Accretion/Dilution for M&A with Mixed Funding Sources
Larger, transformative acquisitions tend to require a mix of debt and equity financing unless the acquirer had an underleveraged balance sheet beforehand and substantial cash reserves. As such, finding the breakeven for accretion requires additional calculation.
The appropriate cost of acquisition is accordingly the blended incremental after-tax cost of debt, earnings yield on the acquirer’s stock and foregone after-tax interest on cash spent. This is compared to the earnings yield of the target. As such, there can still be an accretive transaction if the target’s Price-to-Earnings (“P/E”) is higher than the acquirer’s P/E.
Accretion/Dilution Example Question 4: Acquisition Using Cash, Debt & Stock
Company A purchases Company B for $100 million. Company A has a P/E of 8.0x and Company B has a P/E of 10x. Company A uses 50% stock, 30% debt and 20% cash-on-hand to fund the acquisition. The marginal cost of debt is 6% and interest on cash is 1%. Company A’s marginal corporate tax rate is 40%. Is the acquisition accretive or dilutive?
Target Earnings Yield = 1/(10.0x Price Earnings) = 10%
The earnings yield on Company B is 10%.
The earnings yield on Company A is 12.5%. The after-tax cost of debt is 3.6% (6% x (1-40%)) and the after-tax foregone interest on cash is 0.6% (1% x (1-40%)).
12.5% x 0.5 + 3.6% x 0.3 + 0.6% x 0.2 = 7.45%
The cost of acquisition is lower than the earnings yield on Company B, so this transaction is accretive to earnings.
Synergies and Accretion/Dilution
In M&A analysis, investment bankers will present to the acquirer and the acquirer will put together an informational PowerPoint for their investors which shows the pro-forma EPS with and without synergies.
Remember, the broad CFA M&A formula is:
Value of Combined Firm = Firm A (Acquirer) + Firm B (Target) + Synergies – Payment to Firm B Shareholders – Transaction Costs
Accretion/Dilution Example Question 5: Acquisition with Synergies
Sell Side Handbank, a $100 billion large global bank with an established capital markets practice, trades at 10.0x P/E. There are 1 billion shares of SSHB. Inefficient Regional Bank trades at a 5.0x P/E for a market capitalization of $10 billion.
Sell Side Handbank’s corporate development/Financial Institutions Group team is assuming that there will be $2 billion in annual synergies from streamlining back office processes, cutting corporate headquarters, tax inversions, reduced financial reporting requirements, lower interest on debt, and the implementation of best practices. SSHB decides to offer $20 billion in stock entirely in shares. Is the transaction accretive or dilutive?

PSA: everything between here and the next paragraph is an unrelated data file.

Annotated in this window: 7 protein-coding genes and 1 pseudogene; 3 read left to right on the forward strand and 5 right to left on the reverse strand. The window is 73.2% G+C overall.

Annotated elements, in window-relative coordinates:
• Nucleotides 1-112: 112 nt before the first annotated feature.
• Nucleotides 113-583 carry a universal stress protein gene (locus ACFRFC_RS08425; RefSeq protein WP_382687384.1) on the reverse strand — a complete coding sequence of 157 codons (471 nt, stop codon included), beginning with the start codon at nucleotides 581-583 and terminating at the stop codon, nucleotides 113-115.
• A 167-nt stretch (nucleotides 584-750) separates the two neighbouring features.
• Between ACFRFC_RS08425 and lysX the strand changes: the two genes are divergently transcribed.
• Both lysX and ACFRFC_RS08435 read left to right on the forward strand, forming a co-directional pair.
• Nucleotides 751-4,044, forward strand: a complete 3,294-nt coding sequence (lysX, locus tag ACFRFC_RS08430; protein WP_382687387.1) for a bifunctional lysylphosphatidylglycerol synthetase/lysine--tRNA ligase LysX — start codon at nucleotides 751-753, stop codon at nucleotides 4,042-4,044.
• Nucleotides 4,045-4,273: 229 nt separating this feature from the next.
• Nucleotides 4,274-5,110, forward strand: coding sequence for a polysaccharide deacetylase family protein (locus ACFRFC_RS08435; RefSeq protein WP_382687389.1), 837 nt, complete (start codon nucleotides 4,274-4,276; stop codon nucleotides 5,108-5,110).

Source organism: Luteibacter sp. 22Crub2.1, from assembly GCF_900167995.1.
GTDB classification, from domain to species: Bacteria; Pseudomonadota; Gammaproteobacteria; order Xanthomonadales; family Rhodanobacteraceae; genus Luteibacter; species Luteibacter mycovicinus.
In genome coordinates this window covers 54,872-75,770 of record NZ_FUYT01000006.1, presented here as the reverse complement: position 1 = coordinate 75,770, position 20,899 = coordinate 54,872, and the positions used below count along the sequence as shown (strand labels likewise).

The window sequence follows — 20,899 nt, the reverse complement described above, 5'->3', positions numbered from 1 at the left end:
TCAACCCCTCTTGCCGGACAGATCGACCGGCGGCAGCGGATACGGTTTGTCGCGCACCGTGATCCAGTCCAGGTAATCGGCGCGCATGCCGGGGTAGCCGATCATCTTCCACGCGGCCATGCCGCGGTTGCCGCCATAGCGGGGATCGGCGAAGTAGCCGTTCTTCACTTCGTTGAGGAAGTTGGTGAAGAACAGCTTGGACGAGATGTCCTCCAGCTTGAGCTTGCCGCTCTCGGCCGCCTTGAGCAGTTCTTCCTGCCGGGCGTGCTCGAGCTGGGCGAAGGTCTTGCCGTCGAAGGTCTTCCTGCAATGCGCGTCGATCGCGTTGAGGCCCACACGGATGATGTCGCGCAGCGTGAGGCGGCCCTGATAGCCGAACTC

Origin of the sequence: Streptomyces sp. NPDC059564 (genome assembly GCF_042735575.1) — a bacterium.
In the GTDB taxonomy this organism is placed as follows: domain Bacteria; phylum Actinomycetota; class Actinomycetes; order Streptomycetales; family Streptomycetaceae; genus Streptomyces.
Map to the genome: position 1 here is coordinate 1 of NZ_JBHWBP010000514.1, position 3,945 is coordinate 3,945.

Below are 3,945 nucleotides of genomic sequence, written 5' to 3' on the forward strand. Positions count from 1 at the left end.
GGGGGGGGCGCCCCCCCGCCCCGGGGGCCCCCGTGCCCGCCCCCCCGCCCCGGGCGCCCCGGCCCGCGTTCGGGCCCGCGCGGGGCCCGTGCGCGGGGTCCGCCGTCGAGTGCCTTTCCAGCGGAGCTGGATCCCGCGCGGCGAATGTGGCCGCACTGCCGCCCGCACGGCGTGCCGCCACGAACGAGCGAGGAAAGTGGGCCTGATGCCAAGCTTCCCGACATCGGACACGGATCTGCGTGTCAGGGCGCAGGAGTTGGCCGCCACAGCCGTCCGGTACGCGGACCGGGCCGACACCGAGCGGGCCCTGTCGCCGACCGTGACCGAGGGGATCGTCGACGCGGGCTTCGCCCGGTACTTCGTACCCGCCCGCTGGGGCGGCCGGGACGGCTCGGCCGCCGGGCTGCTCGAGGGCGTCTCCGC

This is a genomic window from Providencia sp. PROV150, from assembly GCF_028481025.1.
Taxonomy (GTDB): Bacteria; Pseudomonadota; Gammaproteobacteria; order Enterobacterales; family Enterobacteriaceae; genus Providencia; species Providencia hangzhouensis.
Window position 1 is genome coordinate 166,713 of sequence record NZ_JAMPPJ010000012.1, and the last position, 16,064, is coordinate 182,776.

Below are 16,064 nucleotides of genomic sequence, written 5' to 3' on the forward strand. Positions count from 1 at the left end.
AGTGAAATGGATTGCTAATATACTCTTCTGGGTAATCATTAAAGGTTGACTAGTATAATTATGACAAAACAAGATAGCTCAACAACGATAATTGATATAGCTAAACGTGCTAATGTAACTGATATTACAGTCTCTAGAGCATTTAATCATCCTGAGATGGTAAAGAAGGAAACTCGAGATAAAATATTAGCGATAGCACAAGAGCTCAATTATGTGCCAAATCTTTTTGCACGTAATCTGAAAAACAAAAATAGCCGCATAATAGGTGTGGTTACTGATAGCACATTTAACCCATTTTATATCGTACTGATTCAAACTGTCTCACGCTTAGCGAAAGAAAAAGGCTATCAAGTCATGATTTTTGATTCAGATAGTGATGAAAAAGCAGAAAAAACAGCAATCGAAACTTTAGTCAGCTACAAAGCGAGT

Pro-Forma EPS Without Synergies
The earnings yield for the SSHB shares issued is 10%. After the acquisition premium, the shares of Inefficient Regional Bank have an earnings yield of 10%. The transaction is neither accretive nor dilutive to earnings.
With a 100% acquisition premium, you can look at the price for the target to be 2*Price/Earnings = 2*5x = 10x. The inverse of the P/E is the earnings yield.
Pro-Forma EPS with Synergies
The current earnings per share for SSHB is $10.
($100 billion market cap)/(10.0x P/E) = $10 billion in earnings
($10 billion in earnings)/(1 billion shares) = EPS of $10
To purchase the target, SSHB will need to issue $20 billion of shares at $100 a share.
($20 billion)/($100 per share) = 200 million shares
Now, we must solve for the new net earnings for the combined company.
Net Income (Acquirer) = $10 billion
Net Income (Target) = $2 billion
Synergies = $2 billion
Pro-Forma Net Income with Synergies = $14 billion
Afterwards, we solve for the number of shares outstanding in the combined company.
1 billion existing SSHB shares + 200 million new shares = 1.2 billion shares.
New EPS = $14 billion/1.2 billion shares = $11.67 per share. The acquisition is accretive because of the synergies.
Accretion & Dilution in a Recapitalization or Share Repurchase
Outside of M&A, this accretion/dilution logic works when issuing shares to repurchase debt. For instance, if the P/E of the company is 10x and debt is 3%, it is certainly accretive to repurchase shares. Instead of a target company, the comparison is between the cost of debt and the cost of equity.
With such cheap debt in today’s low interest rate environment, this has been a widespread practice across Fortune 500 companies who do not know what to reinvest in other than these return of capital initiatives. In a way, it can be argued that the capital structure of the company was not efficient prior to share buybacks as the weighted-average cost of capital (WACC) can be lowered with more debt. If the company rationally believes that the intrinsic value of the firm is lower than the current share price, this debt-fuelled share repurchase is logical.
In a robust and liquid bond market, such as that of the debt market in the US, fixed income investors are generally comfortable with the marketing of a bond with the purpose of share repurchases. However, this does not necessarily mean that it is prudent in the long run.
For the cost of debt in calculating a company’s WACC, analysts can choose between the current indicative cost of debt (heavily reliant on today’s underlying risk-free interest rates across various tenors) or the historical cost (which can be a blend of the various yields on outstanding debt). If WACC is based on the current cost of debt, this means that the capital structure is optimal based on right now instead of across the business cycle – and this also means that the company may feel the pinch of too much debt should this change.